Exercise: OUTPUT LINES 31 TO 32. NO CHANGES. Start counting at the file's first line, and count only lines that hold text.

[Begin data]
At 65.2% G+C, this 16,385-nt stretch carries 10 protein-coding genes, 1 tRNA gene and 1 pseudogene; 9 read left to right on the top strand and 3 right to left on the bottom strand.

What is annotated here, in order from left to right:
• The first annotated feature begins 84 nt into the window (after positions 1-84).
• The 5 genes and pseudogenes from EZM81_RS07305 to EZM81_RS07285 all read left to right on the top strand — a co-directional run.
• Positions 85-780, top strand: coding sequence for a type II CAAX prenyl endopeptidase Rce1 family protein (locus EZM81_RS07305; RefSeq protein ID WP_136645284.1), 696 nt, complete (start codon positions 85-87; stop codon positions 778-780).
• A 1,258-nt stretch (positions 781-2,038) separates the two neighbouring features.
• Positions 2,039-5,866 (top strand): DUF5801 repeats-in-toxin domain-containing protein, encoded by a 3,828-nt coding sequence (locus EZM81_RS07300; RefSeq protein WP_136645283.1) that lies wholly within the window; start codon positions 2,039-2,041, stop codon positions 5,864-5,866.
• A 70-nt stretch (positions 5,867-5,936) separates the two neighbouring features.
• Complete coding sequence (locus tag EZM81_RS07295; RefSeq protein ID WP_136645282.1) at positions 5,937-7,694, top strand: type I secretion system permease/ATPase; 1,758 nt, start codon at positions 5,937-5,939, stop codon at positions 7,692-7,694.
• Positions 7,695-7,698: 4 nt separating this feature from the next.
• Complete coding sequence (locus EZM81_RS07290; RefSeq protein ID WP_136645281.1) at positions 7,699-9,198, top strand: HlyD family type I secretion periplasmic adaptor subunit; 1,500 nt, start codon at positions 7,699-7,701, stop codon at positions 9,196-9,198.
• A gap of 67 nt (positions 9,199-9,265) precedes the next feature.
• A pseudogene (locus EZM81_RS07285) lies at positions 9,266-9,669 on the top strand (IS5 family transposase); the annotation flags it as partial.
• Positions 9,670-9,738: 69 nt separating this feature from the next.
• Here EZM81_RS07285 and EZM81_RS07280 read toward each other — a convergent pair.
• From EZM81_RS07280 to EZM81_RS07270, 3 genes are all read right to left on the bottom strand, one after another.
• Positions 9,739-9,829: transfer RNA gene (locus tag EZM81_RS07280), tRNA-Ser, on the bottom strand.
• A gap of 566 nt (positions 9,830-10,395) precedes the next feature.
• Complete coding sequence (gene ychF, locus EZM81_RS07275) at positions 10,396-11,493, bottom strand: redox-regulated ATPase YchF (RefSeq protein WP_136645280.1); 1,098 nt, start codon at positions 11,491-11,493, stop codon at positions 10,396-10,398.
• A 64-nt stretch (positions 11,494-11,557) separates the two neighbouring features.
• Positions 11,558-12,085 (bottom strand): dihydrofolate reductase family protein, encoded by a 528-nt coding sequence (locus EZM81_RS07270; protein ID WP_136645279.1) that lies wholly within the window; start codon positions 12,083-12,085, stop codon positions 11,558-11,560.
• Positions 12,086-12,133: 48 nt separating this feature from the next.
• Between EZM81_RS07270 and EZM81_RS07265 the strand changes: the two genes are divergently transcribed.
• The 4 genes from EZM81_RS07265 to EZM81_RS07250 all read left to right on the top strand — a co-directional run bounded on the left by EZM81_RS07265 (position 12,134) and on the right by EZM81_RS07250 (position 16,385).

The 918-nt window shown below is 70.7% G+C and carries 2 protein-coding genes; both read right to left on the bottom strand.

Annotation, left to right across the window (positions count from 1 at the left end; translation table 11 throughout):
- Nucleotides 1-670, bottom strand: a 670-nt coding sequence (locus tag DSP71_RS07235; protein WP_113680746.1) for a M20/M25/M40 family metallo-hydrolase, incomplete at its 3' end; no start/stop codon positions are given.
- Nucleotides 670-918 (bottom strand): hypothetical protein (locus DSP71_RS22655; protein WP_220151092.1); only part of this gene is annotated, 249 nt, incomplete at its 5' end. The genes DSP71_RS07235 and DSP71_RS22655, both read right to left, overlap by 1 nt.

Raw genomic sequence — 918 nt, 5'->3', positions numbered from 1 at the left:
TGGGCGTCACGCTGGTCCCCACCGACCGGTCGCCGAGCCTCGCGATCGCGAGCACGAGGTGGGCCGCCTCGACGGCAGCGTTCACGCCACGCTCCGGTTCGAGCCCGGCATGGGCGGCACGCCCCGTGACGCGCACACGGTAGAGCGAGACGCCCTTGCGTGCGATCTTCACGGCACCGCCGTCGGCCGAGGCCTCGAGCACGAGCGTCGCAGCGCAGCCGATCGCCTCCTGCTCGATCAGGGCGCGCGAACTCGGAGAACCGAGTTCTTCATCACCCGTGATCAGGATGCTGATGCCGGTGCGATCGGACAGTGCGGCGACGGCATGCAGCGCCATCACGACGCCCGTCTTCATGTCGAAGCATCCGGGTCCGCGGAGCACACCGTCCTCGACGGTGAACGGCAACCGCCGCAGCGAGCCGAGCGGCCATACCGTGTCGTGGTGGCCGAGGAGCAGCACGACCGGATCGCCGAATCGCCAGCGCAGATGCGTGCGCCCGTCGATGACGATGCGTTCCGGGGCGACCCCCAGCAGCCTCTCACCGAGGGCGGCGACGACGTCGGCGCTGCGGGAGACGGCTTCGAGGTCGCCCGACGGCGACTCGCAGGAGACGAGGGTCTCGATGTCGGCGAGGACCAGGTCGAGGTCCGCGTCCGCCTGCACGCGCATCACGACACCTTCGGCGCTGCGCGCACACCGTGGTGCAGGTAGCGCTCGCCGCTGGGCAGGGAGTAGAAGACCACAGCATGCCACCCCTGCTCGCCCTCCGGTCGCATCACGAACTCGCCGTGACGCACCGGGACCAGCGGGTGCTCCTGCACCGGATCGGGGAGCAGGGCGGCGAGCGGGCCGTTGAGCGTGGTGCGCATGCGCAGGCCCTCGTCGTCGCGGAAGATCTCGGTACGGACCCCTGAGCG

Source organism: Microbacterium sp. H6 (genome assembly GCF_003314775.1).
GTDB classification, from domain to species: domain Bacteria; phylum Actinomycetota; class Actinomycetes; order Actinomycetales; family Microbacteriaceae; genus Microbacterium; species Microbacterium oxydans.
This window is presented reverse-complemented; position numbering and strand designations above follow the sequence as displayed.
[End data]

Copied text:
Source organism: Microbacterium sp. H6 (genome assembly GCF_003314775.1).
GTDB classification, from domain to species: domain Bacteria; phylum Actinomycetota; class Actinomycetes; order Actinomycetales; family Microbacteriaceae; genus Microbacterium; species Microbacterium oxydans.